Britain is a very unequal society and austerity has seriously damaged our welfare system and our social fabric.
UN bodies have issued damning reports about the state of human rights in our country. Last year, for example, the Committee on Economic, Social and Cultural Rights strongly criticised “the disproportionate adverse impact that austerity measures, introduced since 2010, are having on the enjoyment of economic, social and cultural rights by disadvantaged and marginalized individuals and groups”.
We are witnessing historical changes in politics and society in general. The UN report came out only three days after the referendum. As I write this, the Government continues to refuse to bring into the UK law the rights contained in the EU Charter of Fundamental Rights, which includes some social rights. Unless Parliament introduces the necessary amendments, citizens will no longer be allowed to demand the enforcement of the rights as recognised in the Charter. In the meantime, the Government is determined to deliver a heavy blow to democracy with power grabbing Henry VII clauses, and fails to dispel the suspicion that they would like to see lower and fewer employment rights once EU law is off the table.
Whatever one thinks of the reasons why people voted out and of the prospects of leaving the European Union, there is no question: defending social rights is now more pressing than ever.
Brexit must not be an excuse to diminish our rights. That’s not what people asked for in the referendum.
As part of our work monitoring and advocating economic and social rights in the UK, Just Fair regularly holds events and talks about the meaning of these rights as recognised in international law, and what difference they could make if they were enhanced in our laws and policies. We have been doing this for years and if we have learned one lesson only, it must be this: there is an anxious appetite for economic and social rights in this country. Not everyone draws on human rights explicitly, but Britain is packed with groups and activists campaigning for social justice and against austerity and inequality.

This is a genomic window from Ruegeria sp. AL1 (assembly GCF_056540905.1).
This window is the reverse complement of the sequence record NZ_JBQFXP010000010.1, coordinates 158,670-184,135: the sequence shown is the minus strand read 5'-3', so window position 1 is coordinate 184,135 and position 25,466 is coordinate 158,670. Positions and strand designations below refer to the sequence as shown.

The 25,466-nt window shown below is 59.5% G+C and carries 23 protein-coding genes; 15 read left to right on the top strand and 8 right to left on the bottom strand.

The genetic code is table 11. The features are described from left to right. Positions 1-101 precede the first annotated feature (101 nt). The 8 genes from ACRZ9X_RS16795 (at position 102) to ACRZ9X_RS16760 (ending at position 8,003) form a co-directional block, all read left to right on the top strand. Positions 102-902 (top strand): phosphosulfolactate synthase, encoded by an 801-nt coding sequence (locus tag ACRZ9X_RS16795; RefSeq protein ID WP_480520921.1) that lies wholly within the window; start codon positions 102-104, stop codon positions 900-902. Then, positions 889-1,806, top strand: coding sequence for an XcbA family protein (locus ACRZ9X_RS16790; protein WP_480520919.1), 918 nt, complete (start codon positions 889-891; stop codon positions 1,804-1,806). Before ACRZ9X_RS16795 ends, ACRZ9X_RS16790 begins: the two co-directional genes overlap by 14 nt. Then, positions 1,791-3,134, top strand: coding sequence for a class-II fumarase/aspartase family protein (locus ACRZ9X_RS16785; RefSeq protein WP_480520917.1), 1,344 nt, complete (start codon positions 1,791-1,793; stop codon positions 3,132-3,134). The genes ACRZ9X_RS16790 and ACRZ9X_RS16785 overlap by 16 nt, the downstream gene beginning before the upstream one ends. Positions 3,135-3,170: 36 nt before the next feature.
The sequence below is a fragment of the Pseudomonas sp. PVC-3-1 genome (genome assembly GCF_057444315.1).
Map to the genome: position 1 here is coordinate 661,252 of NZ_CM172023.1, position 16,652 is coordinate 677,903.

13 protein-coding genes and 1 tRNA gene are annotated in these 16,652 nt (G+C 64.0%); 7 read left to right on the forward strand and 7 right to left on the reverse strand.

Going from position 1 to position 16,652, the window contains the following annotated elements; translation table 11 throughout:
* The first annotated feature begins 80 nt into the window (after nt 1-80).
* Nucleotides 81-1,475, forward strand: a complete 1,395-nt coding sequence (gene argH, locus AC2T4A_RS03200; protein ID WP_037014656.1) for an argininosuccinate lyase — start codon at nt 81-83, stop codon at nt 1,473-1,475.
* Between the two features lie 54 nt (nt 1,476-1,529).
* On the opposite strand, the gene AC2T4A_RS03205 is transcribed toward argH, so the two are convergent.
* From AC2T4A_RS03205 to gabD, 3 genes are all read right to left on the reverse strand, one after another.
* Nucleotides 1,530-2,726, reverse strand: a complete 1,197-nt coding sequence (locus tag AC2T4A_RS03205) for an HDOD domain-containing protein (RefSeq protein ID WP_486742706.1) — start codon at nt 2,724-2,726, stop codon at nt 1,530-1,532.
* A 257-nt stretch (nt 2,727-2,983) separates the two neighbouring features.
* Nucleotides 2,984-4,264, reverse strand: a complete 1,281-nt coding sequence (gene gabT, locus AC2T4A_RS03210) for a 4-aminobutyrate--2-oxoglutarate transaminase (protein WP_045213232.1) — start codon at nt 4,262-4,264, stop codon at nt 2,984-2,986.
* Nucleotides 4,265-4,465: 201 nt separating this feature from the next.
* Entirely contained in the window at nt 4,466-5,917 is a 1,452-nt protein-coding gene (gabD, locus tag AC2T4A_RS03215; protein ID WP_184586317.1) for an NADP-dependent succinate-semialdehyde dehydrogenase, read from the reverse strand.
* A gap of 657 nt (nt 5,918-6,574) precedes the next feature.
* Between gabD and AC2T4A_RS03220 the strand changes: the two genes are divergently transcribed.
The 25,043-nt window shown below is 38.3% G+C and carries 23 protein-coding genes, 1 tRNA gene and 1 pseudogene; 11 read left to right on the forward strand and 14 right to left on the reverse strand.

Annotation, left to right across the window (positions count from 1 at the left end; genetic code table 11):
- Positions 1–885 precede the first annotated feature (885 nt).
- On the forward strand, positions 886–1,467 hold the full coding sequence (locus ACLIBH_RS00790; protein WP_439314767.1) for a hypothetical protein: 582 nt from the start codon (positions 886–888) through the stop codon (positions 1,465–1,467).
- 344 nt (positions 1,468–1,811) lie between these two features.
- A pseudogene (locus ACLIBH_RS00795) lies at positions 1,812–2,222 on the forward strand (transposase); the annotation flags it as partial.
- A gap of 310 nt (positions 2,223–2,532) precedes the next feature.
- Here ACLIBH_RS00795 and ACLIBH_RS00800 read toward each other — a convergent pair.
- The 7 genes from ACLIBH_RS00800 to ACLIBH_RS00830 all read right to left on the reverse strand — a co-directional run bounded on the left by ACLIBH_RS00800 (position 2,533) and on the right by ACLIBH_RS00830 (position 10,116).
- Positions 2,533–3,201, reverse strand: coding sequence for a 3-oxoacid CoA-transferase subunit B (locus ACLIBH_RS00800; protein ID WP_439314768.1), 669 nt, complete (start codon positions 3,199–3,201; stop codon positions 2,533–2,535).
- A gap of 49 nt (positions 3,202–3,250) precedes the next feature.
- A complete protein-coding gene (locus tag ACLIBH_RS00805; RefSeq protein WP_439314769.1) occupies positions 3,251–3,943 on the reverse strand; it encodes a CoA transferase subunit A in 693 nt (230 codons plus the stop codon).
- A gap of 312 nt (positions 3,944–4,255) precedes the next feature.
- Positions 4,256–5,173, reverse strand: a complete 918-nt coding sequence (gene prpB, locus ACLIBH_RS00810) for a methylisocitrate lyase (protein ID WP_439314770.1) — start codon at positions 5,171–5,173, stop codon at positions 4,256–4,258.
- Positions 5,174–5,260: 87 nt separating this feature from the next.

Human rights are not merely a shield from the almighty state. Just like the economy with economists, human rights are way too important to be left to lawyers.
Human rights have something valuable to offer. This is the argument eloquently presented by Paul Hunt in a new wake up call recently published by the Centre for Welfare Reform.
In this report, Social Rights are Human Rights, Paul highlights real life examples of solidarity and coproduction of rights. Since 2015 the Scottish Human Rights Commission and Edinburgh Tenants’ Federation have been working with residents in Leith to use the right to an adequate housing to demand better housing conditions. Using the rights to social security and to work, Participation and the Practice of Rights campaigns for fairer welfare and jobs for the long-term unemployed in Belfast. And in Spain hundreds of people affected by foreclosure procedures are members of the PAH, Plataforma de Afectados por la Hipoteca (Platform of People Affected by Mortgages). They support each other and protest peacefully to stop or suspend evictions. Inspired by the right to housing, the PAH has lobbied effectively to achieve important law and policy changes at the local and regional level.
In these and other places communities are using social rights to improve their everyday lives and to legitimise resistance.
As pointed out by Paul Mason in his foreword to Paul Hunt’s report, “as we resist austerity and prepare for a transformative change in British politics, we need to expand the tools at our disposal.”
In spite of its significant gaps when it comes to safeguarding social rights, in the face of the never-ending threats from the UK Government, we must close ranks to defend the critically important Human Rights Act.
But we must do more than that. We are the main characters of a defining moment for human rights in Britain, and beyond. Like all other progressive causes, human rights are nobody’s concession. They are conquered, fought for. They are defined by who we are and what we do with them. Social rights are human rights and we will be losing out until we champion them as such.
We have the privilege of living in one of the richest countries in the world and it is precisely for that very reason that we cannot afford low social rights standards. The present times are full of challenges but we must seize the opportunities to build a broad movement for social rights in Britain.